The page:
All jokes aside, the photo-sharing platform is where you’ll find a huge number of Morris sides these days, and we watched gleefully throughout the day as many of them posted their pics and videos. We’ve rounded up some of our favourites below. If you like what you see, give the sides a follow. And remember, you’ll find us on Instagram, too, by clicking this link.
Why do Morris dancers dance on Boxing Day?
Like so many things to do with Morris dancing, the whys and wherefores behind the dances are up for continued debate. However, one suggestion is that Boxing Day (or St Stephen’s Day, as December 26th is also known) presented the dancers with a good opportunity to, “solicit cash and comforts from the gentry before the hunt.” A more simple explanation might be that Boxing Day was a holiday, and therefore a good chance to fill the coffers when the boss wasn’t looking.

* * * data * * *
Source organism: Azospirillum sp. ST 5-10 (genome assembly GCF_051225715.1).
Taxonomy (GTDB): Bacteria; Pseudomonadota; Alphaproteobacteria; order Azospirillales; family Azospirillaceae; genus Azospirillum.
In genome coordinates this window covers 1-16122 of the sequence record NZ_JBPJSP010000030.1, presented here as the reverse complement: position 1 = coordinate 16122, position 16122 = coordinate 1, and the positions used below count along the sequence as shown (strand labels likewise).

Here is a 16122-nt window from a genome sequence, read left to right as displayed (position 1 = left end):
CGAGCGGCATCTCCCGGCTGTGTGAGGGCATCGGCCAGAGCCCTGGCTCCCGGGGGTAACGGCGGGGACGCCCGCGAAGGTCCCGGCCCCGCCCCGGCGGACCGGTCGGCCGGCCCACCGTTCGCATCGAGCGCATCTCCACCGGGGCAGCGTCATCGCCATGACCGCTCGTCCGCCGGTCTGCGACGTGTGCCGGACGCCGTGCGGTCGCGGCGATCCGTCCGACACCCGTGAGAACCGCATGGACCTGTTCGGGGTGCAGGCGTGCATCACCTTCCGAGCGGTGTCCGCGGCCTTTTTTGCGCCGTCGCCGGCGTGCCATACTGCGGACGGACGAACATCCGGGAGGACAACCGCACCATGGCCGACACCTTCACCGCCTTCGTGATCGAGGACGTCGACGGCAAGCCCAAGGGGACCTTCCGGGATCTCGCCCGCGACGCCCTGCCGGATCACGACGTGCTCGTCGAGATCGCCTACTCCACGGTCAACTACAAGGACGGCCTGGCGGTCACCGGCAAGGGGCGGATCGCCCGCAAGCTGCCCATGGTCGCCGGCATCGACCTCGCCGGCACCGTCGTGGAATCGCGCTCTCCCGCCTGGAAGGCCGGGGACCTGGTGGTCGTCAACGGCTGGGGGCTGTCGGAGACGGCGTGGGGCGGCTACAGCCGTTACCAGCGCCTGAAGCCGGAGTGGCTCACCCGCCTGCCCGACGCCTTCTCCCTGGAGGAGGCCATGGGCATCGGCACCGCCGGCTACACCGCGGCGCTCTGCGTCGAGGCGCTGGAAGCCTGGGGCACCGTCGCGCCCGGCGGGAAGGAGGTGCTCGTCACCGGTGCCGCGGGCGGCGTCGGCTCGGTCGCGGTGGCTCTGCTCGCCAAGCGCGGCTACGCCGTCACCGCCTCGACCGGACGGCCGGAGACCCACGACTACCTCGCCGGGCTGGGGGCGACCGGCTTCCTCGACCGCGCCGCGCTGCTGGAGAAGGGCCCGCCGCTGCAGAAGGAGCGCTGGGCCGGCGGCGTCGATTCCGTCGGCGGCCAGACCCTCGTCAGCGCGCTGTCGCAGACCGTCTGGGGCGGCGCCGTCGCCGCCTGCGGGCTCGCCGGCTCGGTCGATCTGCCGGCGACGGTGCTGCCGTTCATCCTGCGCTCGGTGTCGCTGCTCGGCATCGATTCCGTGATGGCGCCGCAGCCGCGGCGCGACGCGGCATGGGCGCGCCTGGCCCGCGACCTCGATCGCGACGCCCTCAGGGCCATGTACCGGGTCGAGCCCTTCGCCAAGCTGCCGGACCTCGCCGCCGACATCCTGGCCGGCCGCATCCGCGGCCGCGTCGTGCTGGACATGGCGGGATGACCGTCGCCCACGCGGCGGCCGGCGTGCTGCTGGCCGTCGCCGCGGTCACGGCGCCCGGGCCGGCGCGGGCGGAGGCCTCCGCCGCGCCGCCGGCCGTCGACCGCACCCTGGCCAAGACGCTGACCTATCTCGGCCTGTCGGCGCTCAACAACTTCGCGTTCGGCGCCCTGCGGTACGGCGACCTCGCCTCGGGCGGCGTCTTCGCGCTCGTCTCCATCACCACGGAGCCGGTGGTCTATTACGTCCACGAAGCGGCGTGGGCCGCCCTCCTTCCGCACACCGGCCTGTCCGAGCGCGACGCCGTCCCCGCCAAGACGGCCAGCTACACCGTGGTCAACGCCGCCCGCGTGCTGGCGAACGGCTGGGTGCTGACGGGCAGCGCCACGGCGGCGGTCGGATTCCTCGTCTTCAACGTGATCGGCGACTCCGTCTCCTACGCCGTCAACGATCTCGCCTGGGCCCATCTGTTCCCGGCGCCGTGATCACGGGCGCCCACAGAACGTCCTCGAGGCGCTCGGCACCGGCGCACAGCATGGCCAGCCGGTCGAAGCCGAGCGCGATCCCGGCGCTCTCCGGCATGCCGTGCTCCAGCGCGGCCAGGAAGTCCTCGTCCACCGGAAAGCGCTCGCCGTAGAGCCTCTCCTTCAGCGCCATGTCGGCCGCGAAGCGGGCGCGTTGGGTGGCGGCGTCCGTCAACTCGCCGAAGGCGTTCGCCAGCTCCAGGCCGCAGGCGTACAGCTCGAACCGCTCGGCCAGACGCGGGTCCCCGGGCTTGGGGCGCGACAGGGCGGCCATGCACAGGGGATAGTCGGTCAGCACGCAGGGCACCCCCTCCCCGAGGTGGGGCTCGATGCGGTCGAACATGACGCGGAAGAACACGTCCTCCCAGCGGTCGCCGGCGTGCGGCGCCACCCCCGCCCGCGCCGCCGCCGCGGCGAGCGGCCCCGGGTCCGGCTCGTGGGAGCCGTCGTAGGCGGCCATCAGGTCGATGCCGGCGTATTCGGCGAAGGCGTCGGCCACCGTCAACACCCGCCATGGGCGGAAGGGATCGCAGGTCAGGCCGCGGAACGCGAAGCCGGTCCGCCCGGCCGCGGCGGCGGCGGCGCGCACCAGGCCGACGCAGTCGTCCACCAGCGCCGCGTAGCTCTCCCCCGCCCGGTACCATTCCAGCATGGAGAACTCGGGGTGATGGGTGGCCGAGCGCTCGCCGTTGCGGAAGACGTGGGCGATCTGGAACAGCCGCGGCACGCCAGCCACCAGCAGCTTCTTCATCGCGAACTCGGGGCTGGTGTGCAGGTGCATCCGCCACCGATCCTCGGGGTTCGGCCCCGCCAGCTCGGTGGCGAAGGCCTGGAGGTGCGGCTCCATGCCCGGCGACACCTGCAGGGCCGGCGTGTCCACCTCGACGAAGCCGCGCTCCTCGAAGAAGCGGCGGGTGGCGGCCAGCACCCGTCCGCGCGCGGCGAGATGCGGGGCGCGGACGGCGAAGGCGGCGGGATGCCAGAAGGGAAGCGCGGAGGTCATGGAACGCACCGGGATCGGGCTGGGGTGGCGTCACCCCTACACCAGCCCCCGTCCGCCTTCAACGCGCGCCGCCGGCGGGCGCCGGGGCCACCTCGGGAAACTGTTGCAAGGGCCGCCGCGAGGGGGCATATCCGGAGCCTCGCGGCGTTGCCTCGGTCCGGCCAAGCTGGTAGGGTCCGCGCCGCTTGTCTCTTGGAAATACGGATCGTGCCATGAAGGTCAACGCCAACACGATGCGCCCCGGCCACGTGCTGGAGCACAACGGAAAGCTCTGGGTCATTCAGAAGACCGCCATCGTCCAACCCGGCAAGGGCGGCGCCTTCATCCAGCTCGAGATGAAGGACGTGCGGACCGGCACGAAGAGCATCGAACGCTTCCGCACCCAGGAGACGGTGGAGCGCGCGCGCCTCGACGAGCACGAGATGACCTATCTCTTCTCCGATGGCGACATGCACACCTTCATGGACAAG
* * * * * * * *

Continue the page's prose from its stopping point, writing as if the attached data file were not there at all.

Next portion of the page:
Although not a reason for the tradition, it’s worth noting that Cecil Sharp first came across Morris dancers on Boxing Day, 1899, while staying with friends in Headington, near Oxford. His interest was piqued by the Headington Quarry Morris side, performing outside, and he collected some of the tunes from William Kimber, the side’s musician. Some historians point to this moment as being key to the Morris revival.
Boxing Day Morris dances, 2021
Here are some of the pics that caught our eye. Oh, and we’ve thrown a few mummers in there, too, just for good measure.